When the original Zone of the Enders first came out it was well received for several reason, firstly it had Hideo Kojimas name associated with it and having just created the first blockbuster Metal Gear Solid game on the Original Playstation it seemed that he could do no wrong. Secondly, it perceived giant flying robots in a way that hadn’t really been used in video games before. These robots were fast, sleek and dripping with anime charm but most importantly the original Zone of the Enders came bundled with an advance demo disc for Metal Gear Solid 2 – I know that’s why I contemplated buying it. Unfortunately back in 2001 I was 16 and broke and eventually Zone of the Enders passed from my short term memory so it’s a real honour then to be able to go back in time with the recent HD version of both Z.O.E games and play through the games which some of my friends and peers still hold aloft with such admiration and favour.
The original Zone of the Enders game plays out almost entirely on the space colony Antillia which orbits Jupiter. When attacked by the enemy forces of BAHRAM, our plucky teenage protagonist Leo Stenbuck finds himself running for his life and stumbling into the cockpit of a giant flying robot (called an Orbital Frame) codenamed ‘Jehuty’
As I play through the original Z.O.E I can’t help but feel that the entire game (and it’s not a very long game at all) was created as a bit of an experiment – a conceptual technical demo to be released with a Metal Gear demo to ensure sales it almost feels like KCEJ were just testing the waters to see if a fully fleshed out Zone of the Enders game would prove popular.
Releasing two years later, the second Z.O.E game “The 2nd Runner” feels very much like the title you have paid your money for with this HD collection. With Z.O.E 1 playing more like a prelude than a first chapter, you are introduced to the world of Z.O.E whereas Z.O.E 2 offers much more content at the minor cost of some gameplay and audio issues.
Yes that’s right folks, it wouldn’t be a Konami HD release with some niggles and nit-picks! For anyone unaware of what I’m referring to, Konami recently re-released a HD collection of the original Silent Hill games which had several glaring bugs, errors and graphical inconsistencies which has soured peoples relationship with the term ‘HD remake’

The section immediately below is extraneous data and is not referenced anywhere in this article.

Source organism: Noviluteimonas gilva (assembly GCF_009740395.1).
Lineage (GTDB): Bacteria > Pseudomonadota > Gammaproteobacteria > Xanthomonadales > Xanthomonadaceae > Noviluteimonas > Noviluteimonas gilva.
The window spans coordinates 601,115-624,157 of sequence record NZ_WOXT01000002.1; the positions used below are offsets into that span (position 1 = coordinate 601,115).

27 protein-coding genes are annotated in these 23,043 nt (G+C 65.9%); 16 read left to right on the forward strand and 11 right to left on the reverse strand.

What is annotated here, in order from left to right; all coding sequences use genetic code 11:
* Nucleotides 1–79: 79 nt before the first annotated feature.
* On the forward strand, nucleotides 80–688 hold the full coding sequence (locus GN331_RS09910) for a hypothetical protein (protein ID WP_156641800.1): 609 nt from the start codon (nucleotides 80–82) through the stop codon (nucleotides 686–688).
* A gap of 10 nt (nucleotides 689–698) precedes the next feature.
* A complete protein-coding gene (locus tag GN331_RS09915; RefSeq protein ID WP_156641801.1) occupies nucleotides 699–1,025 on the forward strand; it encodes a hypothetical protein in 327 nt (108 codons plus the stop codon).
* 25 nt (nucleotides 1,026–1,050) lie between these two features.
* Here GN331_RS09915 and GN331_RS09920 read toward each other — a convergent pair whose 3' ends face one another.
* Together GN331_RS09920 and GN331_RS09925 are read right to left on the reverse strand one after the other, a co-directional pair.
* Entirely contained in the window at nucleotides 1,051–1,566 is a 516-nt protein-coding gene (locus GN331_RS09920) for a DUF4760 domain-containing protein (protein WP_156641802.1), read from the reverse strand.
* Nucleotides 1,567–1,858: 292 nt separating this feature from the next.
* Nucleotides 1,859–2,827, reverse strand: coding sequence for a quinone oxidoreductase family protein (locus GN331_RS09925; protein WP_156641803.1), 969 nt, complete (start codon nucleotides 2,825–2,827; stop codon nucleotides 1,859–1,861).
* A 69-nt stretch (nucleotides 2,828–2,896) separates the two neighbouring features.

But it’s not all doom and gloom with Zone of the Enders! With the exception of a few (a fair few, mind) instances where the FPS rate seemed to drop through the floor and made me feel like I’d broken my XBox 360 the game plays pretty smoothly throughout. The noticeable differences in the slightly lack-lustre voice acting in The 2nd Runner seemed to be consistent with the original from what I’ve seen and been told.
Through both Zone of the Enders games you control your Orbital Frame using the analogue sticks, manipulating them in different ways for different effects: pressing the fire button whilst dashing for example releases a barrage of streaming missiles and timing your physical attacks right can result in a satisfying exchange of blows with a nearby enemy.
Whilst Zone of the Enders might not have aged particularly well over the years it’s still a very playable and enjoyable game. Playing an original copy of the now super-rare Z.O.E 2 and playing the HD re-release still offers you that exciting atmosphere of giant anime robot epicness that you must have felt playing it back in 2003.
The differences between the first and second Zone of the Enders is quite startling unfortunately, lending evidence to my theory that the original was more a concept exercise than a full retail release. There’s no world map in Z.O.E 2 which I found disappointing, no moments when you can pretend you are some type of enormous robot Superman flying around looking for innocent civilians to save. Z.O.E 2 takes you through a series of consecutive stages as you battle your way through. The action is much smoother than the first Z.O.E instalment despite the sometimes horrendous frame rate.
So in conclusion, Zone of the Enders HD Collection isn’t what I’d call a spectacular triumph but as far as a polished up port of an old PS2 video game goes? It’s not terrible! And has me well and truly salivating over the prospect of a Zone of the Enders 3.
Konami provided Slimgamer.com with a review copy of Zone of the Enders to review